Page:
Most participants reported physical side effects (92.3%) and mood changes (78.5%) while on hormonal contraceptives (figure 5). Almost half of participants (43.1%) reported changing their hormonal contraceptive at least once due to unfavorable side effects with the top three reasons for changing being weight gain (18.5%), irregular periods (16.9%), and mood changes (15.4%) (figure 6).
Many participants (68.4%) who have changed their hormonal birth control due to unfavorable side effects reported not being completely aware about the possibility of these side effects prior to beginning them (figure 7). Almost half of participants (46.2%) rated their providers poorly in education skills regarding possible hormonal contraceptive symptoms (figure 8).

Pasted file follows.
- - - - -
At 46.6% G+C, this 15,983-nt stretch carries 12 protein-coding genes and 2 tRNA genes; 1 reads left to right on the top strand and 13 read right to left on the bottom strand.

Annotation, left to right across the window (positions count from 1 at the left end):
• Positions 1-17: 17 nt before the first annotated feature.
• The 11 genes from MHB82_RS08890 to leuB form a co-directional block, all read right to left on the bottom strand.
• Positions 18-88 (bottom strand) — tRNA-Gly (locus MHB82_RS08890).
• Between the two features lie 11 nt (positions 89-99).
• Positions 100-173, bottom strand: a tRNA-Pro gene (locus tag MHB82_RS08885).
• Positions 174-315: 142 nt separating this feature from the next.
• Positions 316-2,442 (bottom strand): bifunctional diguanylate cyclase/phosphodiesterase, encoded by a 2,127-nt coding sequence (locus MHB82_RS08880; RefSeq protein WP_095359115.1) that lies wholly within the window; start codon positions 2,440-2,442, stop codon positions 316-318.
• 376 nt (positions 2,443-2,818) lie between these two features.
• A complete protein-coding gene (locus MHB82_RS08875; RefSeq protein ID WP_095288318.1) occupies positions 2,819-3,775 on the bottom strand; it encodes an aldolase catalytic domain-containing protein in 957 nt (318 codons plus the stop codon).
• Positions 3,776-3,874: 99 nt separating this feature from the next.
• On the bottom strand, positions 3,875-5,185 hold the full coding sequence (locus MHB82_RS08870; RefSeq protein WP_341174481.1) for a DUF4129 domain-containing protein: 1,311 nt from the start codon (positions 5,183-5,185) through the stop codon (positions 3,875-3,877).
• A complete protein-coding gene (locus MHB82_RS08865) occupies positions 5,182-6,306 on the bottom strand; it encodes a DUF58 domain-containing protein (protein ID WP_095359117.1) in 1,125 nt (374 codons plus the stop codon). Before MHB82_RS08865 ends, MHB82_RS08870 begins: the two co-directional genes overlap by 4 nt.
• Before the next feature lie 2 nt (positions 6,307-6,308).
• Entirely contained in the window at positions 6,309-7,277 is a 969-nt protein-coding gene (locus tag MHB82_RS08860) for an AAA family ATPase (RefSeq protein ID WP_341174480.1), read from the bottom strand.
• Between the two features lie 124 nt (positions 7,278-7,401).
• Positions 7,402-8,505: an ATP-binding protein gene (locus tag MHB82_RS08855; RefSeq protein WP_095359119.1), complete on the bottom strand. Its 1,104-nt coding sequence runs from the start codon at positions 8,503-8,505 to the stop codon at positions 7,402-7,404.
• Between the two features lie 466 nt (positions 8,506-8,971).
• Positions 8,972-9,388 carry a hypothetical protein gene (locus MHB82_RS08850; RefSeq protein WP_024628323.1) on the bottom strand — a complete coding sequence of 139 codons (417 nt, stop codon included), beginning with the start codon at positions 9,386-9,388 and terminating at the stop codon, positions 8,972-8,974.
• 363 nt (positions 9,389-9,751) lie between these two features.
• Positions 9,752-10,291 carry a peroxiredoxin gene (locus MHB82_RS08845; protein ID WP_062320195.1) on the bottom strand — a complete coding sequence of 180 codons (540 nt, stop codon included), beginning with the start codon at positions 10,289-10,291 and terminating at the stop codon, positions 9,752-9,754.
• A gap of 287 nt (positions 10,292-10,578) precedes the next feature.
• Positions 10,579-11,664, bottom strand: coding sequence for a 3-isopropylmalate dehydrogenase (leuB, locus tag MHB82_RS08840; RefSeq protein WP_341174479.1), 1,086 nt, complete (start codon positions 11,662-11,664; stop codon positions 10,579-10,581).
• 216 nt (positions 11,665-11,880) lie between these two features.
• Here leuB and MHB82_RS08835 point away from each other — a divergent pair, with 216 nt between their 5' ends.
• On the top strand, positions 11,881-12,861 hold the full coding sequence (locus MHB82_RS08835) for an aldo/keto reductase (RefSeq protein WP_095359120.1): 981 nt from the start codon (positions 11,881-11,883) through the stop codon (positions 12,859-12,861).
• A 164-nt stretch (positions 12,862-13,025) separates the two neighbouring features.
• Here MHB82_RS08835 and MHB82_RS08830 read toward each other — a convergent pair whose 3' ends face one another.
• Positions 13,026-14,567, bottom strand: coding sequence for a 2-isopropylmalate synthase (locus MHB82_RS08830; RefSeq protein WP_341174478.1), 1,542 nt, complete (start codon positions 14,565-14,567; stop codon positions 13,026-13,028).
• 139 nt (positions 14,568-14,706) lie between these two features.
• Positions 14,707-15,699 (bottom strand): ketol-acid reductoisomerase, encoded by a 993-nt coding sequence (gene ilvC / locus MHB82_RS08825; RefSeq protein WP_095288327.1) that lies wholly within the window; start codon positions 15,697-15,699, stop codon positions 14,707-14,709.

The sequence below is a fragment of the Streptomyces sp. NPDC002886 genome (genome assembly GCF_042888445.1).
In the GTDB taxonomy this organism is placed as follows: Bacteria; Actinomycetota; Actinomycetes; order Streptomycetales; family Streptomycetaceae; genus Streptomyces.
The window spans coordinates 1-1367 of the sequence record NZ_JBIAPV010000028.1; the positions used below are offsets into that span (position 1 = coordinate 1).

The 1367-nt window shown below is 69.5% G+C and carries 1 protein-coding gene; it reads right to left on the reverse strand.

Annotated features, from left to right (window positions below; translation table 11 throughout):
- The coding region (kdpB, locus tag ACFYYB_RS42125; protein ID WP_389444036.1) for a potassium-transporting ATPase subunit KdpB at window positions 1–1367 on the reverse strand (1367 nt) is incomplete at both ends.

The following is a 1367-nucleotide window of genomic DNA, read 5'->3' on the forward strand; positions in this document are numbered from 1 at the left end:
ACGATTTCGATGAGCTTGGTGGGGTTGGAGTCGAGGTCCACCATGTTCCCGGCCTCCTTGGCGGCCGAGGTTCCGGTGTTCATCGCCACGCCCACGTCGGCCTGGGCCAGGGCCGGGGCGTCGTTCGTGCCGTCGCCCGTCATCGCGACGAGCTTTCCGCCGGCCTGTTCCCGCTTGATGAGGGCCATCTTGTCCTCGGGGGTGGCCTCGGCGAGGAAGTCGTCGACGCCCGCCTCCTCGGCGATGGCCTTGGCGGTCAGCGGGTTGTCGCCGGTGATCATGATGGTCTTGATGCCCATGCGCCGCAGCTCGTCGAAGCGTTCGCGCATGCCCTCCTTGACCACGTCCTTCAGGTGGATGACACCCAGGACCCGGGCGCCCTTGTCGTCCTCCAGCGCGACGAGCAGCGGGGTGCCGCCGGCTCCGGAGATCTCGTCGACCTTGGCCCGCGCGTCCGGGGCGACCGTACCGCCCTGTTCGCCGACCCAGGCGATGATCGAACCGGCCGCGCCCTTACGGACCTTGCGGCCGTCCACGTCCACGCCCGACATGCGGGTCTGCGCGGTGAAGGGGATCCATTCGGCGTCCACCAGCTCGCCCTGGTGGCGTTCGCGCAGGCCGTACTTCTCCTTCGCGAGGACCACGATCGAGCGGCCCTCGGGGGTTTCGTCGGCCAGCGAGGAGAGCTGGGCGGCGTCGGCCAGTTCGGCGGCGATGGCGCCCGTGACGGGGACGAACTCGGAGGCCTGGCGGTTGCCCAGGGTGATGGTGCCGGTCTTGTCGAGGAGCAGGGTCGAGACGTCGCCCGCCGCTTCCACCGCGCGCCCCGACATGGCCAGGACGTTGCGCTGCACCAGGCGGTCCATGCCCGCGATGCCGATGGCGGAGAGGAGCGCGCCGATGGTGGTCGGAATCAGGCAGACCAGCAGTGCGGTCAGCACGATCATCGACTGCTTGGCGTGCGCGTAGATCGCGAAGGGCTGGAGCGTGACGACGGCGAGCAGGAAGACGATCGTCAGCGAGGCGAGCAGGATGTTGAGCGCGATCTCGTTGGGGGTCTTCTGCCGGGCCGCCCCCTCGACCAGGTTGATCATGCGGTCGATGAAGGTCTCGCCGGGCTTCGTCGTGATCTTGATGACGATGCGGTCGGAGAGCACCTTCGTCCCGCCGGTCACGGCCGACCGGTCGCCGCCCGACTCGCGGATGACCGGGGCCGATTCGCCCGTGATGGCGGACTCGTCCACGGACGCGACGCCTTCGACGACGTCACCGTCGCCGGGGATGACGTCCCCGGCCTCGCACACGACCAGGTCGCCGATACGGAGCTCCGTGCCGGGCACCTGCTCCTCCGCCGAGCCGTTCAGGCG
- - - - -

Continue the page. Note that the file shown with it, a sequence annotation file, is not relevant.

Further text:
Results indicated that 41.3% of participants who have had a follow-up visit after being prescribed hormonal contraceptives said that their prescribers ask about side effects experienced with their contraceptive at every visit (figure 9). Approximately half of this population said that their prescribers ask about their satisfaction with their hormonal contraceptive at every visit (50.8%) (figure 10) and that their providers address their emotional well-being at every appointment (49.2%) (figure 11). Most participants feel comfortable asking their providers questions regarding their hormonal contraceptive options (92.3%) and feel their provider is available for them when they need it (72.3%). Results showed that 20% of participants are considering changing their provider due to insufficient psychological follow-up care while another 17% of participants have already done so at least once for the same reason (figure 12).